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Alpine galaxias

Galaxias paucispondylus (Stokell, 1938)
R.M. McDowall

Alpine galaxias are difficult to distinguish from dwarf galaxias, but Alpine galaxias have 16 caudal and 7 pelvic fin rays compared to 15 and 6, respectively, in dwarf galaxias. There are also white chevron-shaped marks in front of the dorsal fin on alpine galaxias. Although these marks are only visible on live specimens, they can be used to distinguish alpine galaxias from Canterbury galaxias and koaro. In addition, alpine galaxias have a more slender, elongate shape than Canterbury galaxias or koaro.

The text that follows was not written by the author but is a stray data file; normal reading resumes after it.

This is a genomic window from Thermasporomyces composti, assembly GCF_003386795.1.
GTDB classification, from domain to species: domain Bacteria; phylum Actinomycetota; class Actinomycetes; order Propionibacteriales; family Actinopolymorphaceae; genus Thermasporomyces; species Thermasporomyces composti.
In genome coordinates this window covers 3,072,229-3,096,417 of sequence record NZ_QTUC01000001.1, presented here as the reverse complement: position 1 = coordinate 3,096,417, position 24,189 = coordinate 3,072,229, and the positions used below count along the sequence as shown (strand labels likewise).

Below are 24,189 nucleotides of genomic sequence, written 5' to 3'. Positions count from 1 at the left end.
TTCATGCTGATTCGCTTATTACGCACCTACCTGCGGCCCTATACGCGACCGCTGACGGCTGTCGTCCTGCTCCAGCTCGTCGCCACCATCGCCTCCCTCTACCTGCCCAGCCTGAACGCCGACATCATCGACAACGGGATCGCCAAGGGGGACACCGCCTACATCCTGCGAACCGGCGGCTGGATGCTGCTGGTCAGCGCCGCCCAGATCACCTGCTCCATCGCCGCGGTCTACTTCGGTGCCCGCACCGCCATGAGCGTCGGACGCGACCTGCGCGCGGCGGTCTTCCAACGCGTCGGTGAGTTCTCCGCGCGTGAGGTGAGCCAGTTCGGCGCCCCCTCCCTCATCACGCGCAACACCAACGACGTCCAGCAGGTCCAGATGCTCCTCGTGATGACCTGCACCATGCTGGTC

Alpine galaxias have a similar life cycle to longjaw galaxias, and they inhabit many of the same streams at mid to high altitudes draining to the east coast of the South Island. However, alpine galaxias generally live in deeper, swifter water than longjaw galaxias, and their distribution extends further south into Southland. These two species have overlapping diets, but the alpine galaxias reaches a larger maximum size (112 mm) than the longjaw galaxias (87 mm).

Distribution Known: 
Distribution Predicted: